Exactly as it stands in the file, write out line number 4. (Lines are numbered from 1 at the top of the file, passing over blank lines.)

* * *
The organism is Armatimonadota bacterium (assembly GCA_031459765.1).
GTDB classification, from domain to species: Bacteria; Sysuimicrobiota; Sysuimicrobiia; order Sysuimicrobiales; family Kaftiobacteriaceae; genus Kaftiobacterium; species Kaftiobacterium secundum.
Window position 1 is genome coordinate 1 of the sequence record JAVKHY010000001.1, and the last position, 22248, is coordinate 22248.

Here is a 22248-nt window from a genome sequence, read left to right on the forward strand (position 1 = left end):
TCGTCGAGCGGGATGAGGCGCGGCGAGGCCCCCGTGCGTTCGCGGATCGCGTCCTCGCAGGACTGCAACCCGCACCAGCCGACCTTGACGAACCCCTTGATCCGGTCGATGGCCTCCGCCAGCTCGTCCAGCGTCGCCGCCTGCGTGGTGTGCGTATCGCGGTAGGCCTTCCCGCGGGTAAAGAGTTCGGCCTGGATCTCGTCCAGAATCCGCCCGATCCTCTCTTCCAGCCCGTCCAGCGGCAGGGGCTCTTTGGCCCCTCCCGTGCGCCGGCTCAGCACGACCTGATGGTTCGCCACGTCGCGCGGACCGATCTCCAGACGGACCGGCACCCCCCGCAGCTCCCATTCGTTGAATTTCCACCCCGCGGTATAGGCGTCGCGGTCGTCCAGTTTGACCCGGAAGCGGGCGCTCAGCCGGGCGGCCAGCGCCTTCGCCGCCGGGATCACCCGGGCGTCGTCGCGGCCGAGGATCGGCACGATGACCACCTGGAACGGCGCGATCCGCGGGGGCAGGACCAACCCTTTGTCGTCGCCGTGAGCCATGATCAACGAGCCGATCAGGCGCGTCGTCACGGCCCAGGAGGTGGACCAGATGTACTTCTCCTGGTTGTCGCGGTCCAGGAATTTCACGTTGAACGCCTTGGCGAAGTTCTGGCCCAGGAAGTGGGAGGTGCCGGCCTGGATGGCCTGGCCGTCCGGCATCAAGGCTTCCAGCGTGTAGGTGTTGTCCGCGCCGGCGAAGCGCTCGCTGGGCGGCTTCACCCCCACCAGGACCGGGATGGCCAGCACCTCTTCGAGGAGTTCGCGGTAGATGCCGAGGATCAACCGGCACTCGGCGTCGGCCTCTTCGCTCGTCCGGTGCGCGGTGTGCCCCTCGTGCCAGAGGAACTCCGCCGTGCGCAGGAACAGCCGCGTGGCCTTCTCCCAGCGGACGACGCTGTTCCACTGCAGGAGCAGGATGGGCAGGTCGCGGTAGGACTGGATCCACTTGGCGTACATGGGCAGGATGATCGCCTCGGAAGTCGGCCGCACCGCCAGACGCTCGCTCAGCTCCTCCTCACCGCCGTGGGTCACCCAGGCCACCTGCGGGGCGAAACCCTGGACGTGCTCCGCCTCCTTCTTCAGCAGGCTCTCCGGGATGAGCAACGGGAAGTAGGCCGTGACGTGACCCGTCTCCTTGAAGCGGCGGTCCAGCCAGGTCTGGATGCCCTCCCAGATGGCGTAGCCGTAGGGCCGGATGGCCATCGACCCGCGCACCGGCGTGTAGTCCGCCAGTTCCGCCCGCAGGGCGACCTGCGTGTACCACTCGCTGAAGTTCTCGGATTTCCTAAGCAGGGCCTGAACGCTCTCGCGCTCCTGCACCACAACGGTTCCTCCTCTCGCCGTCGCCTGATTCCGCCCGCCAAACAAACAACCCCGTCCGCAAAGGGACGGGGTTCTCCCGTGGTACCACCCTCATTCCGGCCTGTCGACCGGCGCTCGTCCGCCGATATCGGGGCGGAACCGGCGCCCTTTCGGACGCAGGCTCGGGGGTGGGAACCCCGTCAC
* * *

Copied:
Here is a 22248-nt window from a genome sequence, read left to right on the forward strand (position 1 = left end):